I recently discovered that a significant effort is underway to discover and promote Catholic Fiction. It first came to my attention on reading an article by Dana Gioia entitled “The Catholic Writer Today” in the December, 2013 issue of First Things magazine. Actually, Dana was bemoaning the fact that there are so few Catholic writers when as Dana put it, good moral writing is a tradition of Catholicism. I murmured to myself, “But there is Julian Bauer.” Of course, no one answered my murmur.
Next, I saw an advertisement by Tuscany Press announcing a $5,000 cash prize for the winning Catholic novel entered in their contest. They would have lost me then and there had Tuscany required a large reading fee, but instead I found a fee of only $10 per novel submitted. Now that is more than reasonable. I can afford $10 and more to the point, I know the fee is not an income producing mechanism to bring in the suckers. I immediately entered into the contest the two books I had published in 2013. Within one day, I received confirmation of my submissions and a request to excerpt a page from my manuscripts to put on their Tuscany Prize Blog. Of course, I not only agreed, but attached copies of my book covers for their use. Readers are encourage to comment on the excerpts. I plan to do so. Tuscany considers each book submitted for publication, whether it is the winning novel or not. My fingers are crossed.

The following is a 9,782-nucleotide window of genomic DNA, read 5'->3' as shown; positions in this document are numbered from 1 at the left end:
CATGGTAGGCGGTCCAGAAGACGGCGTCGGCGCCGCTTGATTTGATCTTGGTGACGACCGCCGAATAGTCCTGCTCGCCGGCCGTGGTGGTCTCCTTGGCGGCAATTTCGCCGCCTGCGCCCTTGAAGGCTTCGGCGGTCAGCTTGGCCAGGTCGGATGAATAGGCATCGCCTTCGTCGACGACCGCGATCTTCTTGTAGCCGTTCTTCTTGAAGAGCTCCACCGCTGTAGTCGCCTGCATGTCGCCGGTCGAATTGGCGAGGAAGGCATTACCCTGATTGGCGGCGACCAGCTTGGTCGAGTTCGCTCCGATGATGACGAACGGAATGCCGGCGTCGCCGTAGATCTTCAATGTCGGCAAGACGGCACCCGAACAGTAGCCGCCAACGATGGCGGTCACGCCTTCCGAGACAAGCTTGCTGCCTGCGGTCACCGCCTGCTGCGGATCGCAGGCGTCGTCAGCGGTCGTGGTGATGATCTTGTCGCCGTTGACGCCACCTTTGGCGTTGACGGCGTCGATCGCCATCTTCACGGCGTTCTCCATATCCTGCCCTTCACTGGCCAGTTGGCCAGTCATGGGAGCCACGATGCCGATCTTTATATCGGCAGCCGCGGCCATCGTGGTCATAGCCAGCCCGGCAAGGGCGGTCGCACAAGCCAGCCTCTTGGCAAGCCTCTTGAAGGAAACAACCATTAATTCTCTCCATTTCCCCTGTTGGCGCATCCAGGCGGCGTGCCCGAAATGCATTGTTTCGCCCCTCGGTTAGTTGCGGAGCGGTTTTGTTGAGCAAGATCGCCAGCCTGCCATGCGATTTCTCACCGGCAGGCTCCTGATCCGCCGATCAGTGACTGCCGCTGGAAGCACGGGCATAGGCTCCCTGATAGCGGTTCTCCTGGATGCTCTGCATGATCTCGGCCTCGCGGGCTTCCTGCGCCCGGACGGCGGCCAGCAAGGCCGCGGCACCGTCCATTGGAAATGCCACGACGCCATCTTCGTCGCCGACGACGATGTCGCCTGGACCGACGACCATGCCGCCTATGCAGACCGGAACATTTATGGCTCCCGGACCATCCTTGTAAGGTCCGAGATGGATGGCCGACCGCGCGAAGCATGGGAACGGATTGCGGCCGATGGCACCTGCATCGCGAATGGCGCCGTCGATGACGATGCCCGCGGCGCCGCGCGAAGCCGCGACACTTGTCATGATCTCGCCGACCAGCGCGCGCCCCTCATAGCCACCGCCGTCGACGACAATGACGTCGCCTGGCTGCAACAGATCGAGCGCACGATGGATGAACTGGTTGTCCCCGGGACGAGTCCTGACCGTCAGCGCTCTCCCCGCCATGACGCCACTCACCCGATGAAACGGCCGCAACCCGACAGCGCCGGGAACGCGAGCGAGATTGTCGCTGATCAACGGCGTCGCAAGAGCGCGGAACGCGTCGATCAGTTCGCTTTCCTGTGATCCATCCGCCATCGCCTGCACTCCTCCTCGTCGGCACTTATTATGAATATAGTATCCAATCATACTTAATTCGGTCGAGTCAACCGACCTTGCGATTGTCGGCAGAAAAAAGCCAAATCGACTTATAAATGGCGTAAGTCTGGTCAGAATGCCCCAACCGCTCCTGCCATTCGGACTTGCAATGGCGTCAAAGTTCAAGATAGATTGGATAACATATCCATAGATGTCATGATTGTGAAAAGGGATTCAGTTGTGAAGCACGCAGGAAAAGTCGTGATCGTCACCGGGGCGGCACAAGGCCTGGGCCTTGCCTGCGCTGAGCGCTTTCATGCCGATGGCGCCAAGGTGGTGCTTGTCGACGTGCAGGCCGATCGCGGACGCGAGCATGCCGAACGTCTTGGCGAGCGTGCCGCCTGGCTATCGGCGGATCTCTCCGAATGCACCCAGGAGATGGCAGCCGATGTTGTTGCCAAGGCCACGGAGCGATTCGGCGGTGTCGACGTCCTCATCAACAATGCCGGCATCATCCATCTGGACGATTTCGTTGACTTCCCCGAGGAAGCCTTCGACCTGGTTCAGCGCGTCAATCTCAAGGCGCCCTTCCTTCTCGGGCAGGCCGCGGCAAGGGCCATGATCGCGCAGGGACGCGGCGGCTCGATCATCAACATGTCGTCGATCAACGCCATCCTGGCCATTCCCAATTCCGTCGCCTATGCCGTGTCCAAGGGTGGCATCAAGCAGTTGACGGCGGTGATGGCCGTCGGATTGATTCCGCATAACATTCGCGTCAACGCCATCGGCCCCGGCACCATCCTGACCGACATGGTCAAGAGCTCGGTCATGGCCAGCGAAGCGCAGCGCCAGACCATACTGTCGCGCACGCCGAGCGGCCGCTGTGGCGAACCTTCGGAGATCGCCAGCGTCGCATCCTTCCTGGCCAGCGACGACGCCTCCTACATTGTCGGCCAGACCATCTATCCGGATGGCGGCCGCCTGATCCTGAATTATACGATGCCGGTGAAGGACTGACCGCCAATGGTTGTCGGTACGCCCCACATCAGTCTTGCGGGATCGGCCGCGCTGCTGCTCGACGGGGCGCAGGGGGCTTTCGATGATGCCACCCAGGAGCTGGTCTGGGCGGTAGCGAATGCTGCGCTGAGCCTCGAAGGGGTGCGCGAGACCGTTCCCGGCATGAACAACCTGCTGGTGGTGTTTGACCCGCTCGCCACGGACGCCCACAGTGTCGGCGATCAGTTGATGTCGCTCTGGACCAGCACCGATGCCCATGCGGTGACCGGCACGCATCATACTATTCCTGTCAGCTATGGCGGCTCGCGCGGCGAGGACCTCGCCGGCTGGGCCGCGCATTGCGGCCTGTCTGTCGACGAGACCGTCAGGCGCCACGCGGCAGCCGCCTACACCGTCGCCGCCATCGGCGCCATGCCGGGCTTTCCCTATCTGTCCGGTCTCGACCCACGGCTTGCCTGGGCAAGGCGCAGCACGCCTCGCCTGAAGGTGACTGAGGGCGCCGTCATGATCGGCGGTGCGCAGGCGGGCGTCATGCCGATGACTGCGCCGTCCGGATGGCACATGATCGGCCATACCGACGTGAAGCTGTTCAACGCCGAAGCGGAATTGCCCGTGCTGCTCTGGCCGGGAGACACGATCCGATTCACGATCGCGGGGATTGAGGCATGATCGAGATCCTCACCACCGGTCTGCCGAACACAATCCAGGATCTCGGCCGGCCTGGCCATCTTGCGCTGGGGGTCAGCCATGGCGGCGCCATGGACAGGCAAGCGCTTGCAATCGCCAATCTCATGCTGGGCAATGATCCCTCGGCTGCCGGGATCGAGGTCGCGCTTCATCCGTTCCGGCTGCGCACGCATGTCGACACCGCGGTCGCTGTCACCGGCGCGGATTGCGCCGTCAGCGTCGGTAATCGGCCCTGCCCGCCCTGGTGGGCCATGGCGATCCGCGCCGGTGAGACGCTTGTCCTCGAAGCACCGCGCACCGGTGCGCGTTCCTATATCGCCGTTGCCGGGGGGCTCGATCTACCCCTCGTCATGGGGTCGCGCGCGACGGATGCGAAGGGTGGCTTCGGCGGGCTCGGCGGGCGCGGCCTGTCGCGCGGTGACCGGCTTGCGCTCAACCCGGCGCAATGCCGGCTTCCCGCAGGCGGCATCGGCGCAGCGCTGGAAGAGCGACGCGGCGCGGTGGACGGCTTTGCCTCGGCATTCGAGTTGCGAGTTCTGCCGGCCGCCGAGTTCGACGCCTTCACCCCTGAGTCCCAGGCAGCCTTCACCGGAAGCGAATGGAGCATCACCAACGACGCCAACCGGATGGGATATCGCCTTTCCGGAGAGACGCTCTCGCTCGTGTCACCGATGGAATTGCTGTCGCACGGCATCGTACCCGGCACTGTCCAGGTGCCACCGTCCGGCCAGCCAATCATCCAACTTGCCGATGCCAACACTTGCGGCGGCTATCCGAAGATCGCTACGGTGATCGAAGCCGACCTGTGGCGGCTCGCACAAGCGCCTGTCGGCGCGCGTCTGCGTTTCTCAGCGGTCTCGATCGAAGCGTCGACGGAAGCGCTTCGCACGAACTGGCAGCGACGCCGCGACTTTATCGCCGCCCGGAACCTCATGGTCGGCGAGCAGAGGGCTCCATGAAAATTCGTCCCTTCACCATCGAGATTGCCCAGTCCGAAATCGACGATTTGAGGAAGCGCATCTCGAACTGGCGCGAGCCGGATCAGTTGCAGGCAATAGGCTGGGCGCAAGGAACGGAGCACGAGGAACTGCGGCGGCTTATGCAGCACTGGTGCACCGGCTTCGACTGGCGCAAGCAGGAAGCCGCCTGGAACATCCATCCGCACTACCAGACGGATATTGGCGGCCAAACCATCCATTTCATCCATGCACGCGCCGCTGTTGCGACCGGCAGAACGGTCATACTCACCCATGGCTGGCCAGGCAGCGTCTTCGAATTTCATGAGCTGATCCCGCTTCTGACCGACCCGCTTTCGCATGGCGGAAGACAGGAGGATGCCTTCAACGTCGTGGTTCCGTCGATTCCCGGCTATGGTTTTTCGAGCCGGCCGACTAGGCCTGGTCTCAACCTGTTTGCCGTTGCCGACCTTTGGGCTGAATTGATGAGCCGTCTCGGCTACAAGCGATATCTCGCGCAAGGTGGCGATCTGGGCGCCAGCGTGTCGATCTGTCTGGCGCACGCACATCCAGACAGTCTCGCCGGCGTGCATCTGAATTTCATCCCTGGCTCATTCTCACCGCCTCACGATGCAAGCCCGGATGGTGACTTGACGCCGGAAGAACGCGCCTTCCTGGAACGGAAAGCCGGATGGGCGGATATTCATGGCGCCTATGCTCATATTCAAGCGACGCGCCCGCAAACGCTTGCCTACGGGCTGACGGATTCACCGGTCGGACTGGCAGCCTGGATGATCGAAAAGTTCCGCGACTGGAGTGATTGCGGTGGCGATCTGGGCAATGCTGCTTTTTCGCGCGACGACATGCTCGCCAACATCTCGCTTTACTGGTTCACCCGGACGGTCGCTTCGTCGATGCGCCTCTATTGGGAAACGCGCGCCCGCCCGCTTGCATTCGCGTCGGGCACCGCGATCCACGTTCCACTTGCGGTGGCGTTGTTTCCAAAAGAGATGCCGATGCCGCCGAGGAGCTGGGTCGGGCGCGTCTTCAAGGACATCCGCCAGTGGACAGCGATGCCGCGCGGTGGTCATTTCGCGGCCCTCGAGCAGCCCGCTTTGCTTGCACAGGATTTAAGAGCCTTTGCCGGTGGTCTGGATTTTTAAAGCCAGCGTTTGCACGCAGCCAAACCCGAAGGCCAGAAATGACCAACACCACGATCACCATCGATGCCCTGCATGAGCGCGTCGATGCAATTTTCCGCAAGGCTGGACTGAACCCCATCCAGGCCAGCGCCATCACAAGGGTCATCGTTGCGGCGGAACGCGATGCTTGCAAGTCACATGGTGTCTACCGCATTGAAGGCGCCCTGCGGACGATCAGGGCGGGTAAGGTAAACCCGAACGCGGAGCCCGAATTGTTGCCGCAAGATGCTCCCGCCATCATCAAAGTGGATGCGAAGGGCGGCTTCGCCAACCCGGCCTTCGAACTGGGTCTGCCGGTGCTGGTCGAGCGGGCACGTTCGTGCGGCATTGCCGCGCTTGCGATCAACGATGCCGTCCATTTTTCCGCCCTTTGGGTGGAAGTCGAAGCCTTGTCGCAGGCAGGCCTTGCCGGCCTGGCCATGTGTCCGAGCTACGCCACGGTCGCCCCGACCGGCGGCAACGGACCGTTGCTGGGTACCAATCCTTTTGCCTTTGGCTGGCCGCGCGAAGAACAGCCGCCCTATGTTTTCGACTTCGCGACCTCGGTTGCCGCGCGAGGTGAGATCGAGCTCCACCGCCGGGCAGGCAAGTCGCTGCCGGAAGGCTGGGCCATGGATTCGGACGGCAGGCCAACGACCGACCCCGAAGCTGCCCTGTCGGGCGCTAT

Tuscany also recommended that I visit their sister site: www.catholicfiction.net. Imagine my surprise on visiting this site that they offered to review my books free of charge. They also asked if I would be willing to be interviewed. Now I don’t know if Peter J. Mongeau, the founder and publisher of Tuscany, is wealthy or not, but this is my kind of “Catholic” action. Within an hour of reading this site’s guidelines, I sent in an synopsis of my books and was told someone would contact me as to how to forward the books for review.
Tuscany Press has a Facebook site and a Twitter account. We are encouraged to “like” these social networks so they can promote the authors they sponsor. I plan to do so and I hope you do also. Peter wants to create a little dialogue and excitement. He’s done so for me already.